A Day in the Life of a CA

Yale Computing Assistants: the title conjures up images of a small and elite group of super-students who materialize from the nether regions of the Internet in response to your cries for help. When your computer goes into fatal error mode the night before that big paper is due, a CA is there, like some cyber-Comic Book Guy from the Simpsons, rolling his eyes with disdain at your carelessness before finally rescuing your senior project.

They save the technologically-challenged from the perils of PC usage and almost certainly never sleep. They live and breathe Windows, Mac OS and Unix. They speak a language that only fellow CAs can understand. One CA turns to another. “Dereferencing a null pointer,” he says, excitedly. “Ah yes,” the other replies. “Eliminating collisions in a hash table.” After pondering for a bit, the first CA concludes solemnly, “We must hack the mainframe.”

Do CAs really exist on a different plane than the rest of us?

As someone whose complete repertoire of computer skills consists of being able to operate Microsoft Word, Internet Explorer and AOL Instant Messenger, I was utterly bereft of computing knowledge, and thus perfectly unqualified to investigate their mysterious world. To that end, I somehow convinced Jacob Jou ’06, the CA coordinator for Berkeley, to let me follow him on the job for two days.

Jou has two assigned cluster shifts, during which he is dispatched to various points on campus to make sure everything is running smoothly. The rest of his time is spent on “house calls,” when he must travel to the rooms of frantic students to solve their computing problems. Like most CAs, he works about 10 hours a week, but at the beginning of the term he is called on to work upwards of 30 hours a week.

When I first met Jou, he was on a house call. Well, kind of. An avid ultimate frisbee player, he was recuperating from a sprained ACL, and the exasperated computing victim came to see Jou in his room. In his cramped but neat natural habitat, Jou tried to quell the high-pitched beeping and wildly scrolling mouse plaguing the student’s laptop. The student, a tiny punk rock afficionado with short, fiery red hair, sat in silence on Jou’s bed. She bit her fingernails, her lip ring dancing softly. Jou was focused yet nonchalant. A pro.

Surprisingly, other than a list of this week’s cluster shifts posted on one wall, I found no other signs of Jou’s cyber life in his room. Instead of C++ textbooks, Jou’s bookshelves contained Aristotle and Anthony Burgess’s “Nothing Like the Sun.” Jou’s major: Ethics, Politics and Economics. I was confused.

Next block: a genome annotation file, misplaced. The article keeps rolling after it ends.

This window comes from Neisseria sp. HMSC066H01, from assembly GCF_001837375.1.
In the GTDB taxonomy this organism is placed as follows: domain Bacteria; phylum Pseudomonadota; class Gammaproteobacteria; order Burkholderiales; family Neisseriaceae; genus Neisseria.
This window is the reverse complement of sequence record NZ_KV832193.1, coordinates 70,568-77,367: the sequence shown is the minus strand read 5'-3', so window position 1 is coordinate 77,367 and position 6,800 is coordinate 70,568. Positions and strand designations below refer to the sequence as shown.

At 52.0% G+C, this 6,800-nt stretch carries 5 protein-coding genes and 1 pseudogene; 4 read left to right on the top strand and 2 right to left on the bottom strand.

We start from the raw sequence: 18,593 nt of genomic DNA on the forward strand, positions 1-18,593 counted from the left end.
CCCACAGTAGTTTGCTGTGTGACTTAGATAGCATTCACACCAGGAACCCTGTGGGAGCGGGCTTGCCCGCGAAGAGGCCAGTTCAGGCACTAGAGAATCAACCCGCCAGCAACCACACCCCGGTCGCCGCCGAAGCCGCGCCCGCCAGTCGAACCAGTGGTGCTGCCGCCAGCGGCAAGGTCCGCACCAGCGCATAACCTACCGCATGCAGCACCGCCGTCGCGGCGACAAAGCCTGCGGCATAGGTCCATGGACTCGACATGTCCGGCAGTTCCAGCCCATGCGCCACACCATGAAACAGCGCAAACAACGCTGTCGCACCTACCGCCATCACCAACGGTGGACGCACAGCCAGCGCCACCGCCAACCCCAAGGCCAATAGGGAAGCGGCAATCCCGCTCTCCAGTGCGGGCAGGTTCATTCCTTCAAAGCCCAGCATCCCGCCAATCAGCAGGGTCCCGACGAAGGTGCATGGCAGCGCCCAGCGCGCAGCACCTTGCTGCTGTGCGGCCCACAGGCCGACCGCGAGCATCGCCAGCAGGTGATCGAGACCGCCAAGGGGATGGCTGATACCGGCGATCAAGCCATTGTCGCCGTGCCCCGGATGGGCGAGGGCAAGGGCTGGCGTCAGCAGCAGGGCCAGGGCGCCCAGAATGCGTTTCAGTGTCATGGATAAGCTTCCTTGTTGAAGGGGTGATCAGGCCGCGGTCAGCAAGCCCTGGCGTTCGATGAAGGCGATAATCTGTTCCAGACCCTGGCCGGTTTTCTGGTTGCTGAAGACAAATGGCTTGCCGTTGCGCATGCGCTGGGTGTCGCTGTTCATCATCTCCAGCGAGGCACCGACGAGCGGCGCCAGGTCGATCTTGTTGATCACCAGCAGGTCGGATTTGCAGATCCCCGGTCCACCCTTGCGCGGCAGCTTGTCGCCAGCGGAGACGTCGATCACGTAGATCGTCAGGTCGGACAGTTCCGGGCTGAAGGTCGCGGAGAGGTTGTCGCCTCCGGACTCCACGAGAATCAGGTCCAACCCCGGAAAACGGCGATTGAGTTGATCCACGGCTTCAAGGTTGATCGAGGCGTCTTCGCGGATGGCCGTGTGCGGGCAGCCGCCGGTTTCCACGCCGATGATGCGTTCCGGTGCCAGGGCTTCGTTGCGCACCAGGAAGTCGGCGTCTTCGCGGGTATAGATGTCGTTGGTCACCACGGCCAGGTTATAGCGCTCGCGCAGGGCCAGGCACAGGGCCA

Jou tells me that most CAs are not, in fact, Computer Science majors. Senior CA Mat Perlick is a history major who intends to become a veterinarian. Another senior, Joe Bono, is an English major. Yes, somewhere on this campus there exists a computing assistant who is an English major. During my senior year of high school, my English teacher would only refer to her computer by one name, “Devil.” Last year Bono worked over 40 hours a week at his CA job.

Jou spent over an hour of deftly manuevering through folders and menus, fingers flying over the keyboard. Lip Ring Girl gnawed her nails to the nub.

“Did you update your computer to Service Pack 2?” Jou asked.

She stared at him. “I don’t know what that means.”

Jou observed that the life of the CA requires a unique skill set.

“It’s not one of those jobs in which, when you have a problem, there’s a straightforward way to solve it,” Jou said. “It requires creativity.”

That creativity comes in handy.

“One time, I came across a computer which had dancing naked ladies that had installed themselves on the desktop without the student’s permission and wouldn’t go away,” Jou said.

The diagnosis?

“The student found the naked ladies distracting and annoying, so we had to scan for and delete the appropriate program files.” Boo-yah viruses!

Jou turned to Lip Ring Girl and pronounced her computer beyond repair. She stumbled home at 10:30 p.m., dejected, mourning the impending loss of over eight gigabytes of music. Jou had done all he could.

He says he sleeps about eight hours a night, which is certainly more than I ever get. Once in a while a desperate student circumvents the online ticket system and pounds on his door at 2 a.m., but such instances are rare. Jou said he usually helps the student if the problem is urgent and can be fixed quickly. But a broken iPod? Sorry, Ashlee Simpson will have to wait until the sun rises.

So Jou gets eight hours of sleep a night. He finishes all of his schoolwork and finds time to play on the ultimate frisbee team, serve on the Saybrook College Council and even volunteer at New Haven Reads.

Perlick has worked at a veterinarian clinic, coached the skeet and trap team and served as editor in chief for Rumpus. Bono, who other CAs tell me may have logged in more hours on the job than any other CA, is involved in Timothy Dwight life, the Yale Film Society, the Yale International Relations Association, and directed last year’s “Rocky Horror Picture Show.”

Exhausted, bleary-eyed drones chained to their computers CAs are not.

Jou spent the afternoon after the house call manning the ITS Helpdesk deep in CCL. A desolate student soon wandered in, clutching a laptop whose hard drive had stopped functioning. Jou calmed the student, reassuring him that a new hard drive could be delivered as early as the next morning. The specter of his academic demise now diminished, the student left smiling and pacified.

Jou smiled too. n

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